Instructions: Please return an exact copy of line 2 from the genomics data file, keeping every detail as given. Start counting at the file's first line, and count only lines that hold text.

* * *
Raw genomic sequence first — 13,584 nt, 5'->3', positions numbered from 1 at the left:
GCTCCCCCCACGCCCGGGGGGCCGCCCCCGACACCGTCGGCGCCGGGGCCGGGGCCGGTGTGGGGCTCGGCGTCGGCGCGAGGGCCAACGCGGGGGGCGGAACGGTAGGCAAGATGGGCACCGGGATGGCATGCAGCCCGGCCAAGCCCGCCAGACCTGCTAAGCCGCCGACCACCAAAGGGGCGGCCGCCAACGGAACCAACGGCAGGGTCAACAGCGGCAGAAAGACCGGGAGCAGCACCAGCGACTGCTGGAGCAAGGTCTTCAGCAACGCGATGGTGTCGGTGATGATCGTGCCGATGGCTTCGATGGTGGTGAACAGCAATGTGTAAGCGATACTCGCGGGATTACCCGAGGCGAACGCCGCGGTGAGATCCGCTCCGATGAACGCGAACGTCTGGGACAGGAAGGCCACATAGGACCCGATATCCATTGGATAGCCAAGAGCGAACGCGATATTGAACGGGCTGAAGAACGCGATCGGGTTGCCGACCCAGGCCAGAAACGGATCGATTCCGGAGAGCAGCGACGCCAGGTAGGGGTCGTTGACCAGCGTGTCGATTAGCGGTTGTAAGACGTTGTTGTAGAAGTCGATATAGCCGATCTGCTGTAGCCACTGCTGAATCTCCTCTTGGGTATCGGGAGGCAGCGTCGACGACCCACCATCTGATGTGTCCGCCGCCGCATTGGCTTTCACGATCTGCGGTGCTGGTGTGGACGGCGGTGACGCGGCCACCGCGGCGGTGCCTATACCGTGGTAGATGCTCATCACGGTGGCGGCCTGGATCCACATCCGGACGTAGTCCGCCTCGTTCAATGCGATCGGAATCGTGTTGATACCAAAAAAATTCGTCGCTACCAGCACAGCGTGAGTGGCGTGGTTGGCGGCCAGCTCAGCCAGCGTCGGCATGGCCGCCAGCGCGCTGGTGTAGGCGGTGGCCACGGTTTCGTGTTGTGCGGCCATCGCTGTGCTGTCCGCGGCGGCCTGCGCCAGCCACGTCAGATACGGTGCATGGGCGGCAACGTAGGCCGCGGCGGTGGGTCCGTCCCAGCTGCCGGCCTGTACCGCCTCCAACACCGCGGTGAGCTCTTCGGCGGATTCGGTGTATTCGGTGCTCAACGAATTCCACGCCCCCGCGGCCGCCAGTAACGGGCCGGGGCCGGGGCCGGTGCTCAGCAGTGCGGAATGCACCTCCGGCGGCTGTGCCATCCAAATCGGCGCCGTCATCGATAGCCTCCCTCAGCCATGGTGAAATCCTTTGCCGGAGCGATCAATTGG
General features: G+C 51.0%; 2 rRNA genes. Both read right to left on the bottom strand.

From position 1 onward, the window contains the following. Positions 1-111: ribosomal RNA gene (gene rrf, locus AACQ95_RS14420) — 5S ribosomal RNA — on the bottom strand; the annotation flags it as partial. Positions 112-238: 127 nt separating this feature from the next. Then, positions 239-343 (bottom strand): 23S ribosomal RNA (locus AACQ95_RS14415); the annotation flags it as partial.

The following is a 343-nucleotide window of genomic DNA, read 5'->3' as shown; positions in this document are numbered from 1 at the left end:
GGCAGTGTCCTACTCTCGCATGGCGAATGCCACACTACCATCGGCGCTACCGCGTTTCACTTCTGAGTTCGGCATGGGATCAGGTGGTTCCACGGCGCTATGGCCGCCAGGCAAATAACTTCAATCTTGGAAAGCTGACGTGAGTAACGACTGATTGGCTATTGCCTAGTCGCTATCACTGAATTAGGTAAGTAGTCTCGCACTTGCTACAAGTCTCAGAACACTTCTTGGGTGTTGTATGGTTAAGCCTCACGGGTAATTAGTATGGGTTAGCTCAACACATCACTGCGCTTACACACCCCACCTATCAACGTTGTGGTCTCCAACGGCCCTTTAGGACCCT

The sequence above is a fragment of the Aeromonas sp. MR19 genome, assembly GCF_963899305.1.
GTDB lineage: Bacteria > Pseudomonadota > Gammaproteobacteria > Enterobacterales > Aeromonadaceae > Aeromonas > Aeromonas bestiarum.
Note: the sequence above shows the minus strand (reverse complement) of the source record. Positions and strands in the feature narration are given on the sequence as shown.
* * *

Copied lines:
GCTCCCCCCACGCCCGGGGGGCCGCCCCCGACACCGTCGGCGCCGGGGCCGGGGCCGGTGTGGGGCTCGGCGTCGGCGCGAGGGCCAACGCGGGGGGCGGAACGGTAGGCAAGATGGGCACCGGGATGGCATGCAGCCCGGCCAAGCCCGCCAGACCTGCTAAGCCGCCGACCACCAAAGGGGCGGCCGCCAACGGAACCAACGGCAGGGTCAACAGCGGCAGAAAGACCGGGAGCAGCACCAGCGACTGCTGGAGCAAGGTCTTCAGCAACGCGATGGTGTCGGTGATGATCGTGCCGATGGCTTCGATGGTGGTGAACAGCAATGTGTAAGCGATACTCGCGGGATTACCCGAGGCGAACGCCGCGGTGAGATCCGCTCCGATGAACGCGAACGTCTGGGACAGGAAGGCCACATAGGACCCGATATCCATTGGATAGCCAAGAGCGAACGCGATATTGAACGGGCTGAAGAACGCGATCGGGTTGCCGACCCAGGCCAGAAACGGATCGATTCCGGAGAGCAGCGACGCCAGGTAGGGGTCGTTGACCAGCGTGTCGATTAGCGGTTGTAAGACGTTGTTGTAGAAGTCGATATAGCCGATCTGCTGTAGCCACTGCTGAATCTCCTCTTGGGTATCGGGAGGCAGCGTCGACGACCCACCATCTGATGTGTCCGCCGCCGCATTGGCTTTCACGATCTGCGGTGCTGGTGTGGACGGCGGTGACGCGGCCACCGCGGCGGTGCCTATACCGTGGTAGATGCTCATCACGGTGGCGGCCTGGATCCACATCCGGACGTAGTCCGCCTCGTTCAATGCGATCGGAATCGTGTTGATACCAAAAAAATTCGTCGCTACCAGCACAGCGTGAGTGGCGTGGTTGGCGGCCAGCTCAGCCAGCGTCGGCATGGCCGCCAGCGCGCTGGTGTAGGCGGTGGCCACGGTTTCGTGTTGTGCGGCCATCGCTGTGCTGTCCGCGGCGGCCTGCGCCAGCCACGTCAGATACGGTGCATGGGCGGCAACGTAGGCCGCGGCGGTGGGTCCGTCCCAGCTGCCGGCCTGTACCGCCTCCAACACCGCGGTGAGCTCTTCGGCGGATTCGGTGTATTCGGTGCTCAACGAATTCCACGCCCCCGCGGCCGCCAGTAACGGGCCGGGGCCGGGGCCGGTGCTCAGCAGTGCGGAATGCACCTCCGGCGGCTGTGCCATCCAAATCGGCGCCGTCATCGATAGCCTCCCTCAGCCATGGTGAAATCCTTTGCCGGAGCGATCAATTGG